Warning as Dusty the dolphin injures swimmers off Irish coast

Dusty the dolphin Dusty has become a popular attraction in the Doolin area

Marine conservationists have warned of the dangers of swimming with dolphins after two women were badly hurt by the same dolphin within a 10-day period.

One woman sustained a broken rib, compressed vertebrae and lung damage when she was rammed by Dusty the dolphin off the Irish coast on Sunday.

Ten days earlier, another woman was rammed in the abdomen by Dusty while swimming in the same County Clare area.

The Irish Whale and Dolphin Group has erected warning signs at Doolin pier.

The conservation group said both women were taken to hospital by ambulance after the two separate incidents.

"Clearly this level of injury is very serious and a fatal attack could easily happen," it said in a statement on its website.

'Medically evacuated'

Dr Simon Berrow, executive officer of the IWDG, said Dusty is an adult, female bottlenose dolphin that was first spotted by Irish fisherman off the County Clare coast about 15 years ago.

Dusty's movements have been tracked since 2000 and she has become a popular attraction in the Doolin area.

He said the two women are not the first people to be seriously hurt by Dusty in recent years.

The group reported that there have been at least three other previous occasions where people have been rammed so hard by the dolphin that they were admitted to hospital.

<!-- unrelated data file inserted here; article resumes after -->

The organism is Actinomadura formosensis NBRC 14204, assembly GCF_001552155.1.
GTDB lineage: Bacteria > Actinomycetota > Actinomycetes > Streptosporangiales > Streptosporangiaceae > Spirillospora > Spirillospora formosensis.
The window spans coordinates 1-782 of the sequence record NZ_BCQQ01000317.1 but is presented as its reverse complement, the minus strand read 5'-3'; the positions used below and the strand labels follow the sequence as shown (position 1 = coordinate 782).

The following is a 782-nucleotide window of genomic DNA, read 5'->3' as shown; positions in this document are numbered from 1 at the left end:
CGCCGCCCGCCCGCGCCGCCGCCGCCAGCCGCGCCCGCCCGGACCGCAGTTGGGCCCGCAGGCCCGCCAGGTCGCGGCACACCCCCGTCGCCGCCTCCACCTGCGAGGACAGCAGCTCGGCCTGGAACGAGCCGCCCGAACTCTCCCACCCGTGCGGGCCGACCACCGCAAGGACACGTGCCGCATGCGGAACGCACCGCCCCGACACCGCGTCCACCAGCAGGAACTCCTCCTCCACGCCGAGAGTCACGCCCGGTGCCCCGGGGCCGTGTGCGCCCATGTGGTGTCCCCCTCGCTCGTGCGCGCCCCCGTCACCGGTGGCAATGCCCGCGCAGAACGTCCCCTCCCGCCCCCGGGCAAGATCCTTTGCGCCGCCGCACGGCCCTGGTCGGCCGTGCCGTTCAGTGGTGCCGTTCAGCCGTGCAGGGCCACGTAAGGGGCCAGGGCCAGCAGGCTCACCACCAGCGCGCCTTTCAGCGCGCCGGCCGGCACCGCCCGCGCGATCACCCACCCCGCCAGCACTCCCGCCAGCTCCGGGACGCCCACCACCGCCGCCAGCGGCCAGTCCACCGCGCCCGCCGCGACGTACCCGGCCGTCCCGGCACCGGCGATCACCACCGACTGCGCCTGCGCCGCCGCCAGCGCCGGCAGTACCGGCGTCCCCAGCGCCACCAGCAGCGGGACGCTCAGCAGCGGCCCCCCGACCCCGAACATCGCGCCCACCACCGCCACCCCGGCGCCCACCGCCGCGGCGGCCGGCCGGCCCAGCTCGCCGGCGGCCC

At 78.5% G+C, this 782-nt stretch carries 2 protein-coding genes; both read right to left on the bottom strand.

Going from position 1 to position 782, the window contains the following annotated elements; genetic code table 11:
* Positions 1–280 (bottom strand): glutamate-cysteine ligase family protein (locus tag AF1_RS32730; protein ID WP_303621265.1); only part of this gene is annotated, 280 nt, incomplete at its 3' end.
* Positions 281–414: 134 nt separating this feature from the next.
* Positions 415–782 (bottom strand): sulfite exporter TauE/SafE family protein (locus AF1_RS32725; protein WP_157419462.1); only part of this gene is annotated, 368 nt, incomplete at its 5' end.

About two years ago, one woman was medically evacuated back to Germany after she was rammed by Dusty in Fanore, County Clare.

'Rough play'

Dr Berrow said it was unclear why Dusty had rammed the swimmers, but added he was reluctant to describe it as "aggressive" behaviour, as the dolphin may not have hurt the swimmers intentionally.

He said dolphins are known to kill porpoises and dolphin calves by ramming them, but the movement is also used as a form of "rough play" with other adult dolphins.

Dr Berrow said Dusty should be socialising with other adult dolphins, where such behaviour would not cause serious injury. But he added that when she was swimming with humans, the consequences could be very dangerous.

The IWDG said that after the woman was injured by Dusty in Doolin on Thursday 18 July, they were contacted by Clare County Council and asked to erect warning signs.

"It is IWDG policy to discourage people swimming with whales and dolphins in Ireland. The risk is not only to humans but also to the dolphin as habituation to humans increases risk of injury or death to the dolphin," the group said in a statement at the time.

They repeated their warning to swimmers after the latest incident on Sunday, 28 July.

They said the second woman was rammed by Dusty while she was trying to climb out of the water at Doolin pier.

'Contingency plan'

She had to be helped out of the water by people on the pier before she was transferred to hospital by ambulance.

The IWDG's latest statement said: "Clearly a contingency plan needs to be developed with the relevant and competent authorities in the near future on management of Dusty and people in Doolin.

"But at present we would like to get through what remains of the summer without further incident."

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